LOS ANGELES (AP) — Emmy-winning character actor Harry Morgan, whose portrayal of the fatherly Col. Sherman T. Potter on television’s “M*A*S*H” highlighted a show-business career that included nine other TV series, 50 films and the Broadway stage, died Wednesday. He was 96.
His daughter-in-law, Beth Morgan, told the Associated Press the actor died at his home in Brentwood after having pneumonia.
“He was side-splittingly funny, a very gent and loving father-in-law,” Mrs. Morgan said. “He was very humble about having such a successful career.”
Mr. Morgan appeared in mostly supporting roles on the big screen, playing opposite such stars as Henry Fonda, John Wayne, James Garner, Elvis Presley and Dan Aykroyd.
On television, he was more the comedic co-star, including roles on “December Bride”; its spinoff, “Pete and Gladys”; and on CBS-TV’s long-running “M*A*S*H” series, for which he earned an Emmy award in 1980. He also co-starred as Sgt. Joe Friday’s loyal partner in a later version of the “Dragnet” police series.
Yet acting wasn’t MR. Morgan‘s first career choice.
Born in Detroit in 1915, Mr. Morgan was studying pre-law at the University of Chicago when public-speaking classes sparked his interest in the stage. Before long, he was working with a little-theater group in Washington, followed by a two-year stint on Broadway in the original production of “Golden Boy” with Karl Malden and Lee J. Cobb.
Mr. Morgan made his way to Hollywood in 1942 “without any assurance that I would find work,” he said in a 1976 interview with the Associated Press.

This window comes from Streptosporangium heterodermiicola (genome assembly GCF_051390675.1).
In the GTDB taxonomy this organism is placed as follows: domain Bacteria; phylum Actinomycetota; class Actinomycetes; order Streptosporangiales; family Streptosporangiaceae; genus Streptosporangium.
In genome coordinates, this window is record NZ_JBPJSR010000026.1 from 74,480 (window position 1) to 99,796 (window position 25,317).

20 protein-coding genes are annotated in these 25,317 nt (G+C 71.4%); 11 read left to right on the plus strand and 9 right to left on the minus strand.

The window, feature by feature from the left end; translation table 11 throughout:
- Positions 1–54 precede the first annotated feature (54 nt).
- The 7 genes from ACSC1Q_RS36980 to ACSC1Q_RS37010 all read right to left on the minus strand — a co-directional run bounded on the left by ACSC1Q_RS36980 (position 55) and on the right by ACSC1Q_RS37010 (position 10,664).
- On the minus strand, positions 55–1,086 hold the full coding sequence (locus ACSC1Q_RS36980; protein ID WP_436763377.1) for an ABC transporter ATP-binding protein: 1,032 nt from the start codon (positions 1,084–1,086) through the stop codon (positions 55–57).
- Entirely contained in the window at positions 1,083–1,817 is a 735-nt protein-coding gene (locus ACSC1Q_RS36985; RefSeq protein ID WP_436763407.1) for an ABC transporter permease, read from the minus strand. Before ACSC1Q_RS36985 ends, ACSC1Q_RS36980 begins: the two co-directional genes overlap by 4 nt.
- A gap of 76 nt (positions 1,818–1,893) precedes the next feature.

“I didn’t have enough money to go back East, so I stayed around finding jobs mainly out of friendships.”
He signed a contract with 20th Century Fox after a talent scout spotted him in the one-act play “Hello, Out There.”
One of his earliest films was “The Ox Bow Incident” in 1943 with Fonda. Other films included “High Noon,” ”What Price Glory,” ”Support Your Local Sheriff,” ”The Apple Dumpling Gang” and “The Shootist.”
Morgan began his television career in 1954 when the medium was in its infancy.
“Television allowed me to kick the Hollywood habit of typing an actor in certain roles,” Mr. Morgan said, referring to his typical sidekick or sheriff portrayals on the big screen
In “December Bride,” his first TV series, Mr. Morgan played Pete Porter, a perpetually henpecked neighbor. The CBS series lasted from 1954 to 1959, when he went on to star in his own series, “Pete and Gladys,” a spinoff of “December Bride.”
Demonstrating his diversity as a character actor and comedian, Mr. Morgan also starred in “The Richard Boone Show” and ”Kentucky Jones.”